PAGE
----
There is no move that will neutralise the crisis other than the total abjugation of the left, so the only way forward is to do as Jake says.

John Smith said...

There are no facts in dispute, because you have provided none

and your'e conclusions are bullshit for the same reason.

You will make a good journalist for the MSM, the opinion you present is evidence free and they like that in the papers, good look with your future career in state propaganda

Phil said...

The facts are there to see. They are:

1) A small number of Labour Party members have anti-semitic attitudes. Some aren't consciously so, and indulge anti-semitic tropes.

2) These are blown up out of all proportion by opponents of Jeremy Corbyn and use it to defame the Labour Party.

3) The existence of 2) doesn't mean 1) doesn't exist.

How do you propose we go about addressing this issue, John? Throwing a childish tantrum because the real world isn't what you'd like it to be?

Again, Jeremy Corbyn and John McDonnell acknowledge there is an issue. If it's good enough for them, why isn't it good enough for you?

Blissex said...

«He could have rejected hysteria, and also announced that the party would be relentless in rooting out antisemites in a just way. But he's left the strong impression that he just wants to sweep it under the rug.»

That seems to me the usual malicious point of view that he has tolerated and enabled AS in the country. In any case it is not the leader's sole responsibility to do so, but mainly the responsibility of the party's institutions, and the leader should not just ignore, Blair-style, the party organization.

«At this point, I don't think Labour will lose the taint of antisemitism in the public eye until he leaves, and that (and Brexit) may cost us the next election.»

Whether fortunately or unfortunately my impression is that is a delusion, as a lot of the public, especially among Labour voters, have understood that Labour and J Corbyn have always given the AS issue the high (but not extreme, given how rare it is) priority it deserves, and also that they understand that the AS issue has been turned by the Likud supporters among jews and gentiles into a party-political tool, mostly to taint discourse to ensure that Corbyn leaves. What is most sad to me is that I reckon that the likudniks by twisting the AS issue into a party-political tool have thus cheapened the fight against AS actions in the eyes of the public, and this is likely to greatly reduce the reaction of many to actual AS actions in the future.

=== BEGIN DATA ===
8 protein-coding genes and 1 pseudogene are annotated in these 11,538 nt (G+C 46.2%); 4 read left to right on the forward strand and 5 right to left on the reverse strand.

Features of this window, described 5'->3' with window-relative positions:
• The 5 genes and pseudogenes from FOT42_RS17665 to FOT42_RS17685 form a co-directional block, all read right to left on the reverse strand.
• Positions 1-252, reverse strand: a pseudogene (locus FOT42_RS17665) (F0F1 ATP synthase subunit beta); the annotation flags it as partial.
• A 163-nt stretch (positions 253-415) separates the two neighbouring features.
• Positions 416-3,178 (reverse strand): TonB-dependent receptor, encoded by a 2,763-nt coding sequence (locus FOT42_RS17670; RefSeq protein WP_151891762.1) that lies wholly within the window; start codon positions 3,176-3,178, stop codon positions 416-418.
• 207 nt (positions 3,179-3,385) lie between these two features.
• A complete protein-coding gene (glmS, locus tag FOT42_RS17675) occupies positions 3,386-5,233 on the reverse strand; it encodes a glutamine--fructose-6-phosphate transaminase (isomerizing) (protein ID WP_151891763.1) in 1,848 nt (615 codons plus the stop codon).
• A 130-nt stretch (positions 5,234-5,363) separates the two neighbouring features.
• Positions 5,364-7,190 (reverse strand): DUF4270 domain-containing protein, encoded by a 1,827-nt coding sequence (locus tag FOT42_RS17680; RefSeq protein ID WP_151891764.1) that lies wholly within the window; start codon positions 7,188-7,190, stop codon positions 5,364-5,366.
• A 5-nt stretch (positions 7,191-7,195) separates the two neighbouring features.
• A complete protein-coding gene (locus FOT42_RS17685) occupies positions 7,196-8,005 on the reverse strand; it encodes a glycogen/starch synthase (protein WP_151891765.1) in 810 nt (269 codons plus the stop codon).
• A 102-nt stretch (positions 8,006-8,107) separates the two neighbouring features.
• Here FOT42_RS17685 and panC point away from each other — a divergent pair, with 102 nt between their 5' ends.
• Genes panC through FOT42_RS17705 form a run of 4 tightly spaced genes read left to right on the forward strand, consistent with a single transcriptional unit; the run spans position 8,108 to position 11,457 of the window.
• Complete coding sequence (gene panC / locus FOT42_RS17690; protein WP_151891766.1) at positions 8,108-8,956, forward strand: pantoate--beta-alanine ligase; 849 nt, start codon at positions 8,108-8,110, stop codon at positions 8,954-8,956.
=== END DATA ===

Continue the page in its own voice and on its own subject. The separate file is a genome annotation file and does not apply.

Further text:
Blissex said...

«1) A small number of Labour Party members have anti-semitic attitudes. Some aren't consciously so, and indulge anti-semitic tropes.
2) These are blown up out of all proportion by opponents of Jeremy Corbyn and use it to defame the Labour Party.
3) The existence of 2) doesn't mean 1) doesn't exist.
How do you propose we go about addressing this issue, John?
»

No doubt issue #1 exists, and it has been handled according to established procedures by the party machinery. There is no need to do much more than that. As another commenter said, that was entirely sufficient as long as "rabid trots" like E Miliband and J Corbyn were not leaders, and as long as I Nichol was general secretary...

There is not much need to do something about issue #2 either: most of the public are not stupid and understand well the party-political nature of the campaign managed by the likudniks.
If there is something to do about issue #2 is to remind the public that even if the current campaign is party-political, AS does exist, it is not entirely made up by propaganda, and Labour has a good record of fighting against AS both withing and outside the party. Which is what J Corbyn has done.

If there is something that I wish J Corbyn did more often it would be to restate that Labour and himself are two-state zionists, continue to support Israel as a state with an hebrew character, with citizens safe from terrorism and aggression, and the same for Palestine and its citizens. These are well known positions that he has had for decades, and they don't *need* restating, but it may be useful to do so often anyhow.

bbk said...